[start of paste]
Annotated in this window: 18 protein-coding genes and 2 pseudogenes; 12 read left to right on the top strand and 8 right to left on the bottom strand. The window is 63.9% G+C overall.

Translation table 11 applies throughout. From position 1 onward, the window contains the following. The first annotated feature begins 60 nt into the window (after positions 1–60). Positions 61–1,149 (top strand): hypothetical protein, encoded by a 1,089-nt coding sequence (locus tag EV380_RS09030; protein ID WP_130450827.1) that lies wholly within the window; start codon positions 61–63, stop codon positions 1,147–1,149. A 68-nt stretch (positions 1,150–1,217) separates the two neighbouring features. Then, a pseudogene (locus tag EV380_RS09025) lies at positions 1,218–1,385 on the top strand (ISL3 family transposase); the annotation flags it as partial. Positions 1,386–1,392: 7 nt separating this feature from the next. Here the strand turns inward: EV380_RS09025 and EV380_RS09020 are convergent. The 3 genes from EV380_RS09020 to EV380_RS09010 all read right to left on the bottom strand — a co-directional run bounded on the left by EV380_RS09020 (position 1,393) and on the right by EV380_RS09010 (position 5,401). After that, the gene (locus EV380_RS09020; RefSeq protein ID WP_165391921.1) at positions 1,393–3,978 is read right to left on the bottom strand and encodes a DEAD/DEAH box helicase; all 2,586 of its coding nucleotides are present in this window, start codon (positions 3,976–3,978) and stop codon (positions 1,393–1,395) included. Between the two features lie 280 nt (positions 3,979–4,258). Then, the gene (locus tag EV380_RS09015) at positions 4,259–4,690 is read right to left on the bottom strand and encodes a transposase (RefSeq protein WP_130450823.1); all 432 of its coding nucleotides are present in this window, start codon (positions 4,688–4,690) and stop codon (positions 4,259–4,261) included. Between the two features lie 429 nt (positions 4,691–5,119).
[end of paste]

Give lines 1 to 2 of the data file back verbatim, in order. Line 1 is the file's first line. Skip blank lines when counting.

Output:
Annotated in this window: 18 protein-coding genes and 2 pseudogenes; 12 read left to right on the top strand and 8 right to left on the bottom strand. The window is 63.9% G+C overall.

Translation table 11 applies throughout. From position 1 onward, the window contains the following. The first annotated feature begins 60 nt into the window (after positions 1–60). Positions 61–1,149 (top strand): hypothetical protein, encoded by a 1,089-nt coding sequence (locus tag EV380_RS09030; protein ID WP_130450827.1) that lies wholly within the window; start codon positions 61–63, stop codon positions 1,147–1,149. A 68-nt stretch (positions 1,150–1,217) separates the two neighbouring features. Then, a pseudogene (locus tag EV380_RS09025) lies at positions 1,218–1,385 on the top strand (ISL3 family transposase); the annotation flags it as partial. Positions 1,386–1,392: 7 nt separating this feature from the next. Here the strand turns inward: EV380_RS09025 and EV380_RS09020 are convergent. The 3 genes from EV380_RS09020 to EV380_RS09010 all read right to left on the bottom strand — a co-directional run bounded on the left by EV380_RS09020 (position 1,393) and on the right by EV380_RS09010 (position 5,401). After that, the gene (locus EV380_RS09020; RefSeq protein ID WP_165391921.1) at positions 1,393–3,978 is read right to left on the bottom strand and encodes a DEAD/DEAH box helicase; all 2,586 of its coding nucleotides are present in this window, start codon (positions 3,976–3,978) and stop codon (positions 1,393–1,395) included. Between the two features lie 280 nt (positions 3,979–4,258). Then, the gene (locus tag EV380_RS09015) at positions 4,259–4,690 is read right to left on the bottom strand and encodes a transposase (RefSeq protein WP_130450823.1); all 432 of its coding nucleotides are present in this window, start codon (positions 4,688–4,690) and stop codon (positions 4,259–4,261) included. Between the two features lie 429 nt (positions 4,691–5,119).